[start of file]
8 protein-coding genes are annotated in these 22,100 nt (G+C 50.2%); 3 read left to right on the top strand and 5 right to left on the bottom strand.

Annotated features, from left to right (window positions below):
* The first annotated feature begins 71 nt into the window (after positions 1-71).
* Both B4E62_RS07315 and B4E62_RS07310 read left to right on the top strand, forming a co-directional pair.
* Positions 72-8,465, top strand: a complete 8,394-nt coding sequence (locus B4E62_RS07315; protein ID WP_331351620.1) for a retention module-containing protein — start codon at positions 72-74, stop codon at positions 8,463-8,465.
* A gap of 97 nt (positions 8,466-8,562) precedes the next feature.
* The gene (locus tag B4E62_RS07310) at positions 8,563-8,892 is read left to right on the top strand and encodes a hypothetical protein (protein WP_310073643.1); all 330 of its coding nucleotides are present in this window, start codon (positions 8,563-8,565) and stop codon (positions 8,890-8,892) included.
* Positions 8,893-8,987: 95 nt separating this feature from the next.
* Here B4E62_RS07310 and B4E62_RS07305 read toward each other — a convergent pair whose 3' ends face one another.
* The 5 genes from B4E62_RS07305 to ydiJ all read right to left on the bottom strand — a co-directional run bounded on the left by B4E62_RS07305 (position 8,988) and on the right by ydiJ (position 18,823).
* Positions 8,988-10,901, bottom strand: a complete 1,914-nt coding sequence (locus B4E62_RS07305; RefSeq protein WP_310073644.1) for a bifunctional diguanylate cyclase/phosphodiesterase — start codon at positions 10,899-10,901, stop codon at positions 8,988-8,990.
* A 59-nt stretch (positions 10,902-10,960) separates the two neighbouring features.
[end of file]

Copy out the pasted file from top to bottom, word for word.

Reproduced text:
8 protein-coding genes are annotated in these 22,100 nt (G+C 50.2%); 3 read left to right on the top strand and 5 right to left on the bottom strand.

Annotated features, from left to right (window positions below):
* The first annotated feature begins 71 nt into the window (after positions 1-71).
* Both B4E62_RS07315 and B4E62_RS07310 read left to right on the top strand, forming a co-directional pair.
* Positions 72-8,465, top strand: a complete 8,394-nt coding sequence (locus B4E62_RS07315; protein ID WP_331351620.1) for a retention module-containing protein — start codon at positions 72-74, stop codon at positions 8,463-8,465.
* A gap of 97 nt (positions 8,466-8,562) precedes the next feature.
* The gene (locus tag B4E62_RS07310) at positions 8,563-8,892 is read left to right on the top strand and encodes a hypothetical protein (protein WP_310073643.1); all 330 of its coding nucleotides are present in this window, start codon (positions 8,563-8,565) and stop codon (positions 8,890-8,892) included.
* Positions 8,893-8,987: 95 nt separating this feature from the next.
* Here B4E62_RS07310 and B4E62_RS07305 read toward each other — a convergent pair whose 3' ends face one another.
* The 5 genes from B4E62_RS07305 to ydiJ all read right to left on the bottom strand — a co-directional run bounded on the left by B4E62_RS07305 (position 8,988) and on the right by ydiJ (position 18,823).
* Positions 8,988-10,901, bottom strand: a complete 1,914-nt coding sequence (locus B4E62_RS07305; RefSeq protein WP_310073644.1) for a bifunctional diguanylate cyclase/phosphodiesterase — start codon at positions 10,899-10,901, stop codon at positions 8,988-8,990.
* A 59-nt stretch (positions 10,902-10,960) separates the two neighbouring features.